Job – Fact or Fiction? (3)
Having considered the evidence, I believe a number of things set the book of Job above all other comparable literature, and give it relevance for all peoples everywhere.
I personally believe the book of Job to be a dramatization that was based on an actual person and events, in exactly the same way that many films and books are based on actual events and actual people. The foundation of truth does not mean that every word or action should be taken as historically true. Just as in films and books, the story must not only transmit its purpose and message, but it must also entertain.
The book of Job was, I believe, written from life experience to address the theme of suffering. Perhaps a play in the style of Shakespeare, or perhaps the Ancient Near Eastern equivalent of a West End musical, the book of Job is a dramatic way to ask questions of life, while the format of a drama allows the questions to go essentially unanswered.
In addressing the common theme of suffering, the book of Job explicitly reveals that YHWH alone is God but without naming YHWH, and that the issue of suffering must be considered alongside the nature of YHWH himself.
Furthermore, the book tells of the adversary of God, who, though strictly limited by God, seeks to damage God by damaging his people. This aspect of the drama is hidden from Job himself, and he sees only earthly reasons for his suffering. Perhaps the author of Job is trying to balance the book of Ecclesiastes, which appears to have only earthly responses to the problem of suffering.
The dramatic story of Job lays to rest any thought that the righteous are excluded from suffering, and it may even suggest that the righteous may suffer more than the unrighteous precisely because they are righteous.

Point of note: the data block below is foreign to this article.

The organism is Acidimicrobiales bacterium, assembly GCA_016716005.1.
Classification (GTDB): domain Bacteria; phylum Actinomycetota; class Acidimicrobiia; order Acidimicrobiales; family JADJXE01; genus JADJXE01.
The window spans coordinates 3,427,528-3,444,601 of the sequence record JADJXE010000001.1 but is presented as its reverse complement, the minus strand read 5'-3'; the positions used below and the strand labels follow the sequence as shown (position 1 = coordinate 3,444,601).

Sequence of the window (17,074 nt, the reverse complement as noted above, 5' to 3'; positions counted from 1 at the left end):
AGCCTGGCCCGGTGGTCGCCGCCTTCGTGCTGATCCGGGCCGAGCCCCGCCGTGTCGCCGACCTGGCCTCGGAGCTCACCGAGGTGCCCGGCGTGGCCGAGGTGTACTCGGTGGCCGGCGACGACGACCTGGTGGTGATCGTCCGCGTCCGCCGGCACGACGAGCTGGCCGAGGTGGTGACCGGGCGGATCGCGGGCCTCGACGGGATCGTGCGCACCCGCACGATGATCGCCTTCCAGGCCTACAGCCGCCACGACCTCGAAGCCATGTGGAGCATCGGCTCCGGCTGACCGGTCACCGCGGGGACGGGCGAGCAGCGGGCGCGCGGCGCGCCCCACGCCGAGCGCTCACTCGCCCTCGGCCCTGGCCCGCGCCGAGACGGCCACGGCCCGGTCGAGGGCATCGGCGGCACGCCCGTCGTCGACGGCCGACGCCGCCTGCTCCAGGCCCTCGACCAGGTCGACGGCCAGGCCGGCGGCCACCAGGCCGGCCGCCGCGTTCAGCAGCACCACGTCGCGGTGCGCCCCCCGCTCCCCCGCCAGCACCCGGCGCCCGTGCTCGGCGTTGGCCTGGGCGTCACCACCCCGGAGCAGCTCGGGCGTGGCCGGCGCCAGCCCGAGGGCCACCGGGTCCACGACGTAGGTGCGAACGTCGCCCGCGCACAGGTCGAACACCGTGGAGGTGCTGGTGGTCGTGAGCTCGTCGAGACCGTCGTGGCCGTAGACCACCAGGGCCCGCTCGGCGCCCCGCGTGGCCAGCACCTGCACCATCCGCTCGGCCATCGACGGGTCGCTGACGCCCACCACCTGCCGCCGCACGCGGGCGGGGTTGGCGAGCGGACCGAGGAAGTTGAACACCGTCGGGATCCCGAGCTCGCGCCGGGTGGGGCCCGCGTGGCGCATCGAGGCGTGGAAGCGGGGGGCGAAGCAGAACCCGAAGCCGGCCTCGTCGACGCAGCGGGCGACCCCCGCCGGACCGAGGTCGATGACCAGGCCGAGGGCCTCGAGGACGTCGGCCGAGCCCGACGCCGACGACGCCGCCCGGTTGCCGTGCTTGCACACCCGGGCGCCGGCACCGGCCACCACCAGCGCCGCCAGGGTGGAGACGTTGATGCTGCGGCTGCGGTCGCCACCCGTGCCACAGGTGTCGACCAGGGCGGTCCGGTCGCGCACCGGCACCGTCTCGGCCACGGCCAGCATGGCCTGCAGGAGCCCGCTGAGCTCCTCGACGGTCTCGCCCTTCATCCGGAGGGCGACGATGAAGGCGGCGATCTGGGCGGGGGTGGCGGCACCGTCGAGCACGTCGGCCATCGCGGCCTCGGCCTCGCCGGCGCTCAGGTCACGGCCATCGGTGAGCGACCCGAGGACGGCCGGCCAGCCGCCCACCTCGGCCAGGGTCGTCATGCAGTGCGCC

Perhaps the greatest theme of the book is one that is often passed over in favour of the more obvious themes. Job very clearly teaches that you cannot judge the heart of a person by the person’s outward circumstances or appearance.
Job may be an ancient book, but it speaks to the most sophisticated and modern person who has questions of life in his heart, and directs that person to God himself who alone is the answer.
Raymond B Dillard & Tremper Longman III, An Introduction to the Old Testament, APOLLOS (an imprint of Inter-Varsity Press, Great Britain.), 1995
Hugh Anderson, The Interpreter’s One-Volume Commentary on the Bible, Nashville, Abingdon Press, 1971
E S P Heavenor, The New Bible Commentary Revised, London, Inter-Varsity Press, 1970
John E Hartley, The New International Commentary on the Old Testament – Job, Grand Rapids, William B Eerdmans, 1988
Samuel Rolles Driver and George Buchanan Gray, The International Critical Commentary on Job, Edinburgh, T & T Clark, 1921
H H Rowley, The New Century Bible series on Job, London, Thomas Nelson & Sons Ltd, 1970